“The most common struggle that the family members or the main caregiver face in caring for a stroke patient is adjusting to the change. The reason being that most of stroke survivors are fully-dependent on their family or main caregiver,” she said.
With more than a decade of experience in nursing, Nisha said that another challenge for caregiver will be when their loved ones are not complying to any treatment, medication or therapy session. This could be very stressful for the emotion, balancing the difficulties and responsibilities.”
Nisha also advised family members to equip themselves with adequate knowledge about stroke. “Providing basic cares such as personal hygiene, diaper change, positioning and dressing are by far the most important and essential thing.”
She then puts an emphasis on precautionary steps to better care for a stroke patient. “As most of the patients mainly struggle with motor impairments post-stroke, the family should pay more attention by encouraging them on daily rehabilitation and exercises to help restructure the brain function.” Through therapy and rehabilitation, Nisha said that the patient’s brain can re-learn, by repairing old pathways or creating new ones.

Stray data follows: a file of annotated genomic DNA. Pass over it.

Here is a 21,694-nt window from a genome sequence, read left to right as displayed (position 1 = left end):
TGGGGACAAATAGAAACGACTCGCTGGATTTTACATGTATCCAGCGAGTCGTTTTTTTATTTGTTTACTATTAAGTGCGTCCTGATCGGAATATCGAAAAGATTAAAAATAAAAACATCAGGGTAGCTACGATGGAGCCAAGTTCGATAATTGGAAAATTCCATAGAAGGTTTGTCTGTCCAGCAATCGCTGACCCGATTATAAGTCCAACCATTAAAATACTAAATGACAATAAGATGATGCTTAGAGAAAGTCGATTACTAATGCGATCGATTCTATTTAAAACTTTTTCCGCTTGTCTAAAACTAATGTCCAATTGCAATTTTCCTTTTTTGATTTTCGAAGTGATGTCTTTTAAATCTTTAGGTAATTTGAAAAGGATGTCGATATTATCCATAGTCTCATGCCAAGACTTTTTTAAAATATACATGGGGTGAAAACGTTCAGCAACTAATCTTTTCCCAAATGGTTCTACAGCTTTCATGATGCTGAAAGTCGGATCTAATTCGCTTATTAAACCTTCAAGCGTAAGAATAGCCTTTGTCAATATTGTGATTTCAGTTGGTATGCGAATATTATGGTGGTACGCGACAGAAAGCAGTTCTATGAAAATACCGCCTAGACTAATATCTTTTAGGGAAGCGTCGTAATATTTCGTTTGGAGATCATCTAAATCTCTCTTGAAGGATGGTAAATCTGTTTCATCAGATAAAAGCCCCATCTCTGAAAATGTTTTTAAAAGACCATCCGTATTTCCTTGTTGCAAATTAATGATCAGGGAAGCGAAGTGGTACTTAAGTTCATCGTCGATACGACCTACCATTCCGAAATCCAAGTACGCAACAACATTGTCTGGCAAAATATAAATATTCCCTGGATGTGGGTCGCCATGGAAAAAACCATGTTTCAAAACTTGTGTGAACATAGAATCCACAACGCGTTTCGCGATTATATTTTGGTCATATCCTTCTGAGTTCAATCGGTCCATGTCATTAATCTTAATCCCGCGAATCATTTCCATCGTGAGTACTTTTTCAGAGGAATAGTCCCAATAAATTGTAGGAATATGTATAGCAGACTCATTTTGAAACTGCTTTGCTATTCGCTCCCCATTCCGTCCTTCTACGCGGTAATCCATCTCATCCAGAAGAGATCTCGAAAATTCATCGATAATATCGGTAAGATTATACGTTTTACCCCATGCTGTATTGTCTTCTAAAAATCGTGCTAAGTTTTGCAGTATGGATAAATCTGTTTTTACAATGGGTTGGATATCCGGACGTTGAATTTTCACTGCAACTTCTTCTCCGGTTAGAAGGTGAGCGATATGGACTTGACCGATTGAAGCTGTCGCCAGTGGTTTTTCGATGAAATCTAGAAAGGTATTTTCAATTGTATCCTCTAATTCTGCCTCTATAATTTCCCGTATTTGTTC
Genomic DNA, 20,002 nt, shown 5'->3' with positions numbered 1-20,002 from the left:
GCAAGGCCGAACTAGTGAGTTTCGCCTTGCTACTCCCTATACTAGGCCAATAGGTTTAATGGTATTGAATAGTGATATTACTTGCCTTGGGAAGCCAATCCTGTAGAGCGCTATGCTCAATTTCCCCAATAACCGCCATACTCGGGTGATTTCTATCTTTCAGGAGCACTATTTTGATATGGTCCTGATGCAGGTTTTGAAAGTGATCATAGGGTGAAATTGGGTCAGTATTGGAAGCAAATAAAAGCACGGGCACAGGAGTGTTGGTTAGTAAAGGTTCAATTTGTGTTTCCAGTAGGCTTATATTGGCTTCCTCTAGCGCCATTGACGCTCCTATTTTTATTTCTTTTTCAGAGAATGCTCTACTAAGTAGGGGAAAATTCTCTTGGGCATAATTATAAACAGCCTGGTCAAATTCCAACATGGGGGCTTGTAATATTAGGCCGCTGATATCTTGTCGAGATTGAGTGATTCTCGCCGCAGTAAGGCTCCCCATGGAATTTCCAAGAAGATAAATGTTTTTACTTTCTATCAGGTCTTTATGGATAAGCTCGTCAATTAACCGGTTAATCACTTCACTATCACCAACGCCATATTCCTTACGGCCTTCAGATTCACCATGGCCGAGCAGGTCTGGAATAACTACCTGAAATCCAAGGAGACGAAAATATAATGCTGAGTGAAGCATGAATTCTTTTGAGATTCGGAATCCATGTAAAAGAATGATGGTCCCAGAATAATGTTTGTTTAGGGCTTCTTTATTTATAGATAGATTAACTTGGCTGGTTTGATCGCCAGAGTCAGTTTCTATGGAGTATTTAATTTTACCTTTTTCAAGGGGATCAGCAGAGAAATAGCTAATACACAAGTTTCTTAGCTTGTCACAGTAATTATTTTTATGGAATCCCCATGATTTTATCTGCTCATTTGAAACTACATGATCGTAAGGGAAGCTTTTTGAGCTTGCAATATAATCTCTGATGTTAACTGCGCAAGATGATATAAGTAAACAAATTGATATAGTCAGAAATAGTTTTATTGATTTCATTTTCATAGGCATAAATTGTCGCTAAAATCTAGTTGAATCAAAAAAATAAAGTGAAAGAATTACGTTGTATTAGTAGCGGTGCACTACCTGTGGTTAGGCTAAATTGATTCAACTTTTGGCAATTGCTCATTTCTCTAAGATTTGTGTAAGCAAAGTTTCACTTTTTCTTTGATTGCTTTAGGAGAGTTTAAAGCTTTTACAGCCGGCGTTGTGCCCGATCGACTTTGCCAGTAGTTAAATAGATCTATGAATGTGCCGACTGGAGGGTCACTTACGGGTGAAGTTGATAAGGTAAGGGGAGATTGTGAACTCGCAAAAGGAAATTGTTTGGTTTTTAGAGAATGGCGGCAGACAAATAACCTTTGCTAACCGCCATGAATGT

“Family members also need to be aware that certain lifestyle behaviours can increase the risk of recurrent stroke.” Aside from that, Nisha also urged families to always keep check of the patient’s blood pressure, cholesterol and stress levels. “Because new stroke side effects appear months after discharge, especially during the first year after the original stroke. Be sure to consult a doctor or neurologist as soon as you notice any abnormalities or new signs of a stroke.”
She also mentioned that stroke patients are at high risk of falling due to common balance and gait problems after stroke. “If they fall it can be very difficult for them to get up or families to lift them. Therefore, an occupational therapist is a great resource for seeking help in making home modifications, like installing grab bars and non-slip mats. Families can also consider installing closed-circuit television (CCTV) at home for safety purposes.”